The band took us through a fabulous two hour set of diverse numbers, reminding us we knew more songs from the late 90s than we’d remembered and showing those of us who’d stopped paying attention for much of the 00s that there are plenty of gems to be discovered on those later albums too. I could have complained that there weren’t more songs from Foreverland, for example it seemed a little odd that he changed into his French Revolutionary General's outfit without playing a version of ‘Napoleon Complex’; but ‘Sweden’ suited the costume just as well! Of all the old hits ‘Generation Sex’ somehow didn’t quite sound right to my ears, the live arrangement under-playing the song a little – but they more than made up for this with gorgeous versions of tracks like ‘Frog Princess’, ‘Something For The Weekend’ and ‘National Express’.

While there was clearly a detailed plan for how the set would progress you could tell it was also punctuated by spontaneity, that Neil and the band were really enjoying themselves too. In the middle of the set they broke for drinks, revealing a large globe in the centre of the stage was, in fact, a drinks cabinet. The globe had always been part of the show, but during the day wandering around Bexhill they’d found a far grander one in an antiques shop and promptly upgraded. Neil pointed out the old globe, relegated to the side of the stage, prompting his guitarist to suggest they now had, “the best of both worlds”! After a few songs on stools, perhaps an ironic nod to the stool-rock of the mid-90s, and a final costume change, Neil suggested people get up and dance to ‘Indie Disco’, another great tune from Bang Goes The Knighthood; it was the sort of request you imagined the somewhat older crowd would gladly ignore, save for a few devotees. To my surprise pretty much the entire crowd in this sold-out 1,000 seater theatre got up off their arses and made it to the front of the stage, filled the aisles or shook it in front of their seat to a not particularly well-known (but certainly poignant) track. From that point on Neil and the band knew they had us eating from the palm of their hands, and their biggest hits came out one after another, even including a version of ‘Songs Of Love’, which many will know best as the theme to Father Ted. So having been totally wowed by the musicianship, the song-writing and the showmanship I saw tonight I’m determined to see this band live again as soon as possible! You might say I’m late to the table to find myself a total convert to The Divine Comedy, but just listen to the last two albums: the band are phenomenal and Neil Hannon’s song-writing just goes from strength to strength. There’s no one quite like him that I can think of in music at the moment, so catch it while you can; I think they’re back in London in February. See you in the aisles!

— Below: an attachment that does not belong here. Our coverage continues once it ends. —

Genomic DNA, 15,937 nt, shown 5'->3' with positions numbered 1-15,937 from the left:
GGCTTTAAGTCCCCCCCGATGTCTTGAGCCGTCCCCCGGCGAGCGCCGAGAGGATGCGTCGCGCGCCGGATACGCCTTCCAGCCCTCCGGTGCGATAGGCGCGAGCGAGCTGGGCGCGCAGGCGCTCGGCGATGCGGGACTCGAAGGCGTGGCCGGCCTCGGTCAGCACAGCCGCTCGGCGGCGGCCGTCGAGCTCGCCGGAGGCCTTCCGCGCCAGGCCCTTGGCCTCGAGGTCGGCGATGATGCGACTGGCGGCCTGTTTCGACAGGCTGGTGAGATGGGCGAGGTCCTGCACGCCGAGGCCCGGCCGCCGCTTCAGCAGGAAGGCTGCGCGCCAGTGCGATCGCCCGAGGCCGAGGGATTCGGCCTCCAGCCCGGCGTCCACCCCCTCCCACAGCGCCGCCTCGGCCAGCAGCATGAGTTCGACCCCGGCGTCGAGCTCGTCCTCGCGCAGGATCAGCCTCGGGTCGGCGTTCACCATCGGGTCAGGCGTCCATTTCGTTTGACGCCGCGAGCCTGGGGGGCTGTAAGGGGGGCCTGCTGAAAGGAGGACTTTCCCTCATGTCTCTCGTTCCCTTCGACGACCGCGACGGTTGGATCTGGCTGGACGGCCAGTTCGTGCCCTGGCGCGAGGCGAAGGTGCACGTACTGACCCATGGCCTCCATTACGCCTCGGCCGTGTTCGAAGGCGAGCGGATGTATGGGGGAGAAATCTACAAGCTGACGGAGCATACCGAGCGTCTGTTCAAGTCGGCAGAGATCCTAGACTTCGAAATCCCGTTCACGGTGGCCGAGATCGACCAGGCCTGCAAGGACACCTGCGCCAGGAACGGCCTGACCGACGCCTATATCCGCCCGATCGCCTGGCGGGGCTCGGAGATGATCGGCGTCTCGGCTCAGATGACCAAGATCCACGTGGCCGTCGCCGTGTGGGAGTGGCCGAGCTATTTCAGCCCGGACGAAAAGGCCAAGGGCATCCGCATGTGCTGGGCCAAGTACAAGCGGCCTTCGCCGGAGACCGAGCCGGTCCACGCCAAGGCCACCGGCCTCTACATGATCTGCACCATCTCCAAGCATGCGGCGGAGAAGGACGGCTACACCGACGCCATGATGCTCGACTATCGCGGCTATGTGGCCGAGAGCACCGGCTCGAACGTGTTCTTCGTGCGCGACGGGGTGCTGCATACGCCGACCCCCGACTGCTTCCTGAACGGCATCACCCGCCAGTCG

Adam Kidd


Read our review of Foreverland here: